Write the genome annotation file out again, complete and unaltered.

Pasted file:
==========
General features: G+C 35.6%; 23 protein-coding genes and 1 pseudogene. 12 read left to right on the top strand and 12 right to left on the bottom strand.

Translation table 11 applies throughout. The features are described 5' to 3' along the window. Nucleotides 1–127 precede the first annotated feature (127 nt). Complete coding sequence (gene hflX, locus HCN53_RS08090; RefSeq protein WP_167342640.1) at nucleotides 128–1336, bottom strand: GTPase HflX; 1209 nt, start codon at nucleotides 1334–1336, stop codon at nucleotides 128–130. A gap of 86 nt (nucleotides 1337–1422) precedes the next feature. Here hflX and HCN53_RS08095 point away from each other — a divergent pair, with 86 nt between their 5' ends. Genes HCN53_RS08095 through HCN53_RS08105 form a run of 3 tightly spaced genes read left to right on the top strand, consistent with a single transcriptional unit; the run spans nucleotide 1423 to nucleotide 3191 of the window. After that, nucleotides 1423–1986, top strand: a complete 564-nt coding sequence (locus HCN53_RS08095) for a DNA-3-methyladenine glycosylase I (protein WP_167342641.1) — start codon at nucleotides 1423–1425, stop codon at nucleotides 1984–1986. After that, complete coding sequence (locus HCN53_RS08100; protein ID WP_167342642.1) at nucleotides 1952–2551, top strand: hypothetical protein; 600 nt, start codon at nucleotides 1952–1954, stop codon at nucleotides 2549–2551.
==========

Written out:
General features: G+C 35.6%; 23 protein-coding genes and 1 pseudogene. 12 read left to right on the top strand and 12 right to left on the bottom strand.

Translation table 11 applies throughout. The features are described 5' to 3' along the window. Nucleotides 1–127 precede the first annotated feature (127 nt). Complete coding sequence (gene hflX, locus HCN53_RS08090; RefSeq protein WP_167342640.1) at nucleotides 128–1336, bottom strand: GTPase HflX; 1209 nt, start codon at nucleotides 1334–1336, stop codon at nucleotides 128–130. A gap of 86 nt (nucleotides 1337–1422) precedes the next feature. Here hflX and HCN53_RS08095 point away from each other — a divergent pair, with 86 nt between their 5' ends. Genes HCN53_RS08095 through HCN53_RS08105 form a run of 3 tightly spaced genes read left to right on the top strand, consistent with a single transcriptional unit; the run spans nucleotide 1423 to nucleotide 3191 of the window. After that, nucleotides 1423–1986, top strand: a complete 564-nt coding sequence (locus HCN53_RS08095) for a DNA-3-methyladenine glycosylase I (protein WP_167342641.1) — start codon at nucleotides 1423–1425, stop codon at nucleotides 1984–1986. After that, complete coding sequence (locus HCN53_RS08100; protein ID WP_167342642.1) at nucleotides 1952–2551, top strand: hypothetical protein; 600 nt, start codon at nucleotides 1952–1954, stop codon at nucleotides 2549–2551.